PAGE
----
Kerfuffle reminds me of the day I saw the “Pink House”
I used to fly pharmacy employees regularly to Seymour, Indiana where John Mellencamp was born and raised. The manager of the business that serviced visiting private aircraft was also an asphalt paver and contractor in this southern Indiana town and gave us (me and the other pilot) a tour one day.
We saw many things including Mellencamp’s two-story brick home located off the road. You could tell he was from a small town because it was built with Midwestern sensibility with just a whiff of stately panache.
Seymour, Indiana has quite a contrasted history which in no small way may have shaped Mellencamp’s beliefs and drove his song writing. It is a typical iron-flat Indiana town that supported the area farms with mill facilities and was known as the “Crossroads of America” for the rail lines that entered the town from every cardinal direction.
Our tour guide also showed us the “Pink House” which was not pink but grey and was a one-story almost ranch, barley distinguishable from the others on the street, which informs and validates the powerful lyrics of the song.
As we visited each house our guide felt perfectly comfortable pulling into the driveway for as long as it was needed to tell the stories of these locations. It is another legitimate endorsement of the small town where more likely than not, neighbors still talk to each other and don’t feel the need for “Stand Your Ground” laws and other compartmentalizations of society.
In World War II, Seymour was home to Freeman Army Air Field where it was commissioned as a pilot training base. The base also offered helicopter training to military personnel when this type of aircraft was just in its operational infancy. One other interesting fact is that the field was a repository and testing and evaluation facility for captured Axis aircraft and thus there must have been many interesting sights in the skies above Seymour during that time.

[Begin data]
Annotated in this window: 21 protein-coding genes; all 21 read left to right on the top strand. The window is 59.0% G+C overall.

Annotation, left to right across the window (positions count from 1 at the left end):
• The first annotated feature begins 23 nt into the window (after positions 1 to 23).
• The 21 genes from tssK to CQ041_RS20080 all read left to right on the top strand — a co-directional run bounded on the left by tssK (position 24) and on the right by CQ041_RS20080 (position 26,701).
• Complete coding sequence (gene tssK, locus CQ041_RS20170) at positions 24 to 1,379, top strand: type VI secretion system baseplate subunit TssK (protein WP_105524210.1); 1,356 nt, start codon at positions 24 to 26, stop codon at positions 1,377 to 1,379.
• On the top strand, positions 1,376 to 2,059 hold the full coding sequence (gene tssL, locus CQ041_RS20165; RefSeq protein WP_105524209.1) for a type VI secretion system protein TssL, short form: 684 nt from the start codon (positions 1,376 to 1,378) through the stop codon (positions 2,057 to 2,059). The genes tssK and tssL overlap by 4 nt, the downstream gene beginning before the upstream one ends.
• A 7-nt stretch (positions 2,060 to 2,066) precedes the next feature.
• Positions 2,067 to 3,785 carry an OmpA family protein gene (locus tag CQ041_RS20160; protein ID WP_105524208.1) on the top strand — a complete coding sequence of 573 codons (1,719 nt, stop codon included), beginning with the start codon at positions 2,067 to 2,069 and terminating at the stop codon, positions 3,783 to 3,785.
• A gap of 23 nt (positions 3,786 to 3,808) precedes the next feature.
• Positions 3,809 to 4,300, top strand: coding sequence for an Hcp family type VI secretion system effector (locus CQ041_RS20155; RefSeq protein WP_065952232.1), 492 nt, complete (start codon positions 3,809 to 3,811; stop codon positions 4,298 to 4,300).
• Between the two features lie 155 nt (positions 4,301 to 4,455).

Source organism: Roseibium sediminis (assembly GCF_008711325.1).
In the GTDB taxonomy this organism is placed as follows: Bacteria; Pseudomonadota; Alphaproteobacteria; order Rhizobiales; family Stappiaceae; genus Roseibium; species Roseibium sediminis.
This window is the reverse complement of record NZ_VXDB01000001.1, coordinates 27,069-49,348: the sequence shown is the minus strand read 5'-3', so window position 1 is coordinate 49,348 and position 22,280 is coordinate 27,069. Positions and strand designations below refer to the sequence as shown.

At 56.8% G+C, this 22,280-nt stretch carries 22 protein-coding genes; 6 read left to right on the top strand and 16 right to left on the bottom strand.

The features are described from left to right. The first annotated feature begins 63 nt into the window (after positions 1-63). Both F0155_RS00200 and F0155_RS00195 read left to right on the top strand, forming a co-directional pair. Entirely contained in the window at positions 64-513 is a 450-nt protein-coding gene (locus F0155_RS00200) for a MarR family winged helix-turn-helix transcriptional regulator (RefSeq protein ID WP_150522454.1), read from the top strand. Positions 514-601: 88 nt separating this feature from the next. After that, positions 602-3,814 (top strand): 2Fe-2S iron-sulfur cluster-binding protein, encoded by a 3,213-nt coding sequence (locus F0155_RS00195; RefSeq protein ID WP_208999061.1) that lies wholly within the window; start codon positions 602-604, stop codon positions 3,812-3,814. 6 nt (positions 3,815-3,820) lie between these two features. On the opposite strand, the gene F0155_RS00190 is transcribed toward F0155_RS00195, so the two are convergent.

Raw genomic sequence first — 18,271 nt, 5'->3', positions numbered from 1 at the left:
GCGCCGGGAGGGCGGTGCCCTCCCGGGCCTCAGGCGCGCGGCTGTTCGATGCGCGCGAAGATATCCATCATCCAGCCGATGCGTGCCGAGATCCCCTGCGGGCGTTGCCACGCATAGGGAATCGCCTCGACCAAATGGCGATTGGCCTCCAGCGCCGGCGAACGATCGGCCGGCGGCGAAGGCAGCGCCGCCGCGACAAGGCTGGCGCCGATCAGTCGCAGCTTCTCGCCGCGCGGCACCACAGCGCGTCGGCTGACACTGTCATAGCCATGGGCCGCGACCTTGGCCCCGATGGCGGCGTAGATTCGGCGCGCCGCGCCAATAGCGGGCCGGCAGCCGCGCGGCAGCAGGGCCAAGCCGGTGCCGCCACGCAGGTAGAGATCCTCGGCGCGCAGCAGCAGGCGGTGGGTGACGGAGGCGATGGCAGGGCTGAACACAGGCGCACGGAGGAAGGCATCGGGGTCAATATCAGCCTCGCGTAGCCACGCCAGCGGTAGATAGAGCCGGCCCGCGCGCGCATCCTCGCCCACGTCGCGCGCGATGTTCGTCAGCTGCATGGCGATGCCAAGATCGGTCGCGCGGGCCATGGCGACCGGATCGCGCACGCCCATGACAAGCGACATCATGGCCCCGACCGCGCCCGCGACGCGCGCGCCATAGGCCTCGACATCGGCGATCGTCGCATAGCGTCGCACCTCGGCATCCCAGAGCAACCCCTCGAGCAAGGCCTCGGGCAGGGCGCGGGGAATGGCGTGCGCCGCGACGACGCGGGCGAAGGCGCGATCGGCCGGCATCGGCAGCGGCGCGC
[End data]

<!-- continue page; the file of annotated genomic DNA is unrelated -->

In 1945, Freeman Field was designated to train two squadrons of African-American B-25 Bomber pilots. The arrival of the black airmen led to a watershed moment that likely helped precipitate the racial integration of the U.S. Military a few years later.
Three airmen, in a move to protest segregation of the officer’s clubs on base, eventually touched off a large brawl the day after those three were arrested when nearly 60 additional black airmen tried to enter the whites only Officer’s Club. Sixty officers were arrested and the unit commander drafted a new rule upholding the segregation and the black officers were asked to “sign and acknowledge” this.
One hundred officers refused and they were arrested and held for court martial before eventual public pressure secured the release of all but the original three. Ultimately, only one was tried and convicted and fined for the equivalent of assaulting a police officer.
Whether Mellencamp was inspired at all by the social upheaval he no doubt heard about while growing up in Seymour; he doesn’t like his songs being used by conservatives to inspire support from voters. Merlis says that “Small Town” and “Pink Houses” are frequently used Mellencamp songs by politicians, including Republican Presidential Nominee John McCain who Mellencamp asked to stop using “Our Country” during his 2008 run.
“More often than not it’s right wing candidates who use his songs, which is somewhat paradoxical,” Merlis told the Associated Press.
McCain stopped using the song; let’s hope Walker stops soiling the memory and symbology of this working class anthem too.